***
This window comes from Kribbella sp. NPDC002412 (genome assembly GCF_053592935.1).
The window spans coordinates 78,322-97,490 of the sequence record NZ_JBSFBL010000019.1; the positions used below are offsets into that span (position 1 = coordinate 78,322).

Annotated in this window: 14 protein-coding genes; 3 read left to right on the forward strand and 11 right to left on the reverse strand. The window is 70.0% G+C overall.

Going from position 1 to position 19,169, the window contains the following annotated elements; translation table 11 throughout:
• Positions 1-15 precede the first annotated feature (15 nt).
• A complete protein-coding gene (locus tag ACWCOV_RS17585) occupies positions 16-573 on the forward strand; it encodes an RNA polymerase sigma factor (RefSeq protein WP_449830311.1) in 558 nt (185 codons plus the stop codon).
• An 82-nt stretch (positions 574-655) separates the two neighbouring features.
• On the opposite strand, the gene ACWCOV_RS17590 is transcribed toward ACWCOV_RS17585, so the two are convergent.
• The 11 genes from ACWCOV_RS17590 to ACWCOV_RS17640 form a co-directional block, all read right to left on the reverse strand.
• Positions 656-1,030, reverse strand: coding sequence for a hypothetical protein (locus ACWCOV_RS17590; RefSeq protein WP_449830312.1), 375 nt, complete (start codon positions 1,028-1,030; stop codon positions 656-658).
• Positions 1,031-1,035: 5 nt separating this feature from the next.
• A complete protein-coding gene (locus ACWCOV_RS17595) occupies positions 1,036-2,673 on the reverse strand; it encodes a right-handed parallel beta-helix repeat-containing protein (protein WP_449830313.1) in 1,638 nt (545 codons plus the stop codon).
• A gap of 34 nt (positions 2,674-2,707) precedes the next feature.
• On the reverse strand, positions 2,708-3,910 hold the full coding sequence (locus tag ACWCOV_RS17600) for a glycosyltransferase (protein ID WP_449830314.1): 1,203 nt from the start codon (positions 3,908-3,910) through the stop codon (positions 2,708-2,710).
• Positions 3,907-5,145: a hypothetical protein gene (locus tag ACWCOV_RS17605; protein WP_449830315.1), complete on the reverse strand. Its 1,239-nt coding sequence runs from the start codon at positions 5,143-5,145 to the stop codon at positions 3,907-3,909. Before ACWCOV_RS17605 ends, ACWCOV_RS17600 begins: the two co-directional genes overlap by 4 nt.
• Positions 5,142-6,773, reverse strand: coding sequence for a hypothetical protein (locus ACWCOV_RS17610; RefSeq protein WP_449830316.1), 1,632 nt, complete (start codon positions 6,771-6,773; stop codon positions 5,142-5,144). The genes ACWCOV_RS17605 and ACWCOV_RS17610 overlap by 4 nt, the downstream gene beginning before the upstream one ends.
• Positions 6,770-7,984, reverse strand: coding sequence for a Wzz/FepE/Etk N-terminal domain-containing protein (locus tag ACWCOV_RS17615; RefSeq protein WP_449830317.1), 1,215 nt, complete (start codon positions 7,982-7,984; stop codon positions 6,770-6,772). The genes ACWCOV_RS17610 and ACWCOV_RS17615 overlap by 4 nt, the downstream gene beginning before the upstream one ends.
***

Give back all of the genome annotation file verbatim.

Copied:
This window comes from Kribbella sp. NPDC002412 (genome assembly GCF_053592935.1).
The window spans coordinates 78,322-97,490 of the sequence record NZ_JBSFBL010000019.1; the positions used below are offsets into that span (position 1 = coordinate 78,322).

Annotated in this window: 14 protein-coding genes; 3 read left to right on the forward strand and 11 right to left on the reverse strand. The window is 70.0% G+C overall.

Going from position 1 to position 19,169, the window contains the following annotated elements; translation table 11 throughout:
• Positions 1-15 precede the first annotated feature (15 nt).
• A complete protein-coding gene (locus tag ACWCOV_RS17585) occupies positions 16-573 on the forward strand; it encodes an RNA polymerase sigma factor (RefSeq protein WP_449830311.1) in 558 nt (185 codons plus the stop codon).
• An 82-nt stretch (positions 574-655) separates the two neighbouring features.
• On the opposite strand, the gene ACWCOV_RS17590 is transcribed toward ACWCOV_RS17585, so the two are convergent.
• The 11 genes from ACWCOV_RS17590 to ACWCOV_RS17640 form a co-directional block, all read right to left on the reverse strand.
• Positions 656-1,030, reverse strand: coding sequence for a hypothetical protein (locus ACWCOV_RS17590; RefSeq protein WP_449830312.1), 375 nt, complete (start codon positions 1,028-1,030; stop codon positions 656-658).
• Positions 1,031-1,035: 5 nt separating this feature from the next.
• A complete protein-coding gene (locus ACWCOV_RS17595) occupies positions 1,036-2,673 on the reverse strand; it encodes a right-handed parallel beta-helix repeat-containing protein (protein WP_449830313.1) in 1,638 nt (545 codons plus the stop codon).
• A gap of 34 nt (positions 2,674-2,707) precedes the next feature.
• On the reverse strand, positions 2,708-3,910 hold the full coding sequence (locus tag ACWCOV_RS17600) for a glycosyltransferase (protein ID WP_449830314.1): 1,203 nt from the start codon (positions 3,908-3,910) through the stop codon (positions 2,708-2,710).
• Positions 3,907-5,145: a hypothetical protein gene (locus tag ACWCOV_RS17605; protein WP_449830315.1), complete on the reverse strand. Its 1,239-nt coding sequence runs from the start codon at positions 5,143-5,145 to the stop codon at positions 3,907-3,909. Before ACWCOV_RS17605 ends, ACWCOV_RS17600 begins: the two co-directional genes overlap by 4 nt.
• Positions 5,142-6,773, reverse strand: coding sequence for a hypothetical protein (locus ACWCOV_RS17610; RefSeq protein WP_449830316.1), 1,632 nt, complete (start codon positions 6,771-6,773; stop codon positions 5,142-5,144). The genes ACWCOV_RS17605 and ACWCOV_RS17610 overlap by 4 nt, the downstream gene beginning before the upstream one ends.
• Positions 6,770-7,984, reverse strand: coding sequence for a Wzz/FepE/Etk N-terminal domain-containing protein (locus tag ACWCOV_RS17615; RefSeq protein WP_449830317.1), 1,215 nt, complete (start codon positions 7,982-7,984; stop codon positions 6,770-6,772). The genes ACWCOV_RS17610 and ACWCOV_RS17615 overlap by 4 nt, the downstream gene beginning before the upstream one ends.